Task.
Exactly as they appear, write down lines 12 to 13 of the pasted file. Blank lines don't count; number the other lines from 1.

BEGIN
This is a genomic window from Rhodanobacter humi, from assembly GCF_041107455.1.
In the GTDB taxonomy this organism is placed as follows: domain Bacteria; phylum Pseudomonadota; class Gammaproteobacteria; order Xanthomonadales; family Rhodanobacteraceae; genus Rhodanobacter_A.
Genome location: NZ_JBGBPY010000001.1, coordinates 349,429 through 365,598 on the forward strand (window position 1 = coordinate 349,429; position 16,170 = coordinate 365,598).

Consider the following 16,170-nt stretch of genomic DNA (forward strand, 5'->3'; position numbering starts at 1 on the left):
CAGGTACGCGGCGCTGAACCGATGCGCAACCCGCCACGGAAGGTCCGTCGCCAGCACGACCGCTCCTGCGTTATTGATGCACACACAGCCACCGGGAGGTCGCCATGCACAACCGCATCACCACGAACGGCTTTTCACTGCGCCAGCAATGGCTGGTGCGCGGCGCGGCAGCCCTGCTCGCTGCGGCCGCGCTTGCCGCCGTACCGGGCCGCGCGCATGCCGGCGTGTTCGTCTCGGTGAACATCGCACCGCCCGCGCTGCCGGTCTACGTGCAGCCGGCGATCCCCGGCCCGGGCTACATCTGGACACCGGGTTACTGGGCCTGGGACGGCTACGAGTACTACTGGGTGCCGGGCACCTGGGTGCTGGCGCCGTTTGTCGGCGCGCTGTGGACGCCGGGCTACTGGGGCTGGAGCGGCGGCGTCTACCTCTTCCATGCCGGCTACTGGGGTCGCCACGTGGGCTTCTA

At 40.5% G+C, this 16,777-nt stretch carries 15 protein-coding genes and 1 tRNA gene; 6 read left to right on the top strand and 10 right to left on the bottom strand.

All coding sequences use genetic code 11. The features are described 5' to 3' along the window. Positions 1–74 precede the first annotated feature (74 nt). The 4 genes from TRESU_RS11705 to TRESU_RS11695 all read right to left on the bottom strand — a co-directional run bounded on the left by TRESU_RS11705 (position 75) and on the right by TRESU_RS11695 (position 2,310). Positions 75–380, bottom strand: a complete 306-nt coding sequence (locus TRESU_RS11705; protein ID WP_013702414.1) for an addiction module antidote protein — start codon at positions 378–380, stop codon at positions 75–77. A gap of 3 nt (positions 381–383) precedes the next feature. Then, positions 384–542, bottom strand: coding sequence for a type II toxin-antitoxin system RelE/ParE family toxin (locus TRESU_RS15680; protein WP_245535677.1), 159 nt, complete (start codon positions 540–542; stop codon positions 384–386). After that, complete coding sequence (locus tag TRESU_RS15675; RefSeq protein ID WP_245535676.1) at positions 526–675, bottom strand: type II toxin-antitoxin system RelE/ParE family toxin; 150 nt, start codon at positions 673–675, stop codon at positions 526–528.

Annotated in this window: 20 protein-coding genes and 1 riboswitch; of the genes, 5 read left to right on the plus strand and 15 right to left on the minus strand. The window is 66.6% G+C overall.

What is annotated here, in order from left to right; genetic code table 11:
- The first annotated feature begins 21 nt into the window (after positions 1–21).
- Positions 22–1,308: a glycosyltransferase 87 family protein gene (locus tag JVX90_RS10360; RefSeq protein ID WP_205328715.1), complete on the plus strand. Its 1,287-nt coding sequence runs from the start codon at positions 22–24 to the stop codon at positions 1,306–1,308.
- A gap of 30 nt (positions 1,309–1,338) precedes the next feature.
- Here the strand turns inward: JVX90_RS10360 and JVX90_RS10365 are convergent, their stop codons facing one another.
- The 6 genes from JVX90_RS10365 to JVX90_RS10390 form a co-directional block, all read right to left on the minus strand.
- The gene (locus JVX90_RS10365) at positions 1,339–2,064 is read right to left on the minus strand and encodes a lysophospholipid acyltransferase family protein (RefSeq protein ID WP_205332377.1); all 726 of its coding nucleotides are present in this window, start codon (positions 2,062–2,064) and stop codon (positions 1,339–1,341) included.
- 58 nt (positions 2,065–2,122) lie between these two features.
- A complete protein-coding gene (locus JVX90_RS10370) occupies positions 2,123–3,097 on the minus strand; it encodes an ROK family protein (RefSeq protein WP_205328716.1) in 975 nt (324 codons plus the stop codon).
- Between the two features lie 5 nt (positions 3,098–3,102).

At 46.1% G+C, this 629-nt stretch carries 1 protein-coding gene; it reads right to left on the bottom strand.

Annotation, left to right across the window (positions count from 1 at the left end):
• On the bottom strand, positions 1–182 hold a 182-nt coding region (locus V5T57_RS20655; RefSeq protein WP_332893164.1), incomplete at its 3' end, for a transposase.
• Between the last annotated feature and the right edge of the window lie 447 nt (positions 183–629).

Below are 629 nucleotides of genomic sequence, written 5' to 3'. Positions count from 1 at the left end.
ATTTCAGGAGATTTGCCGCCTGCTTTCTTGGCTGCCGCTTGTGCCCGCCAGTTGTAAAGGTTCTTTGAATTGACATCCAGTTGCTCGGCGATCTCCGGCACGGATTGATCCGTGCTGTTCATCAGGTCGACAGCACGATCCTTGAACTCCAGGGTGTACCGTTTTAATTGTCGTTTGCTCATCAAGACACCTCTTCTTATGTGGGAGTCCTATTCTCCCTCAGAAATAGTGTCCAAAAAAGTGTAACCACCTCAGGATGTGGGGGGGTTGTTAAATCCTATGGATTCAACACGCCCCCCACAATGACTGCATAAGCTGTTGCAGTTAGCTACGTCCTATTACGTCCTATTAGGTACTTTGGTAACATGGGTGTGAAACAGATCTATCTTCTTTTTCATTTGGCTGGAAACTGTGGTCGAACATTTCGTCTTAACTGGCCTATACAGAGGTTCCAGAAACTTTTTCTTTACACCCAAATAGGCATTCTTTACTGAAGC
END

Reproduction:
- A gap of 30 nt (positions 1,309–1,338) precedes the next feature.
- Here the strand turns inward: JVX90_RS10360 and JVX90_RS10365 are convergent, their stop codons facing one another.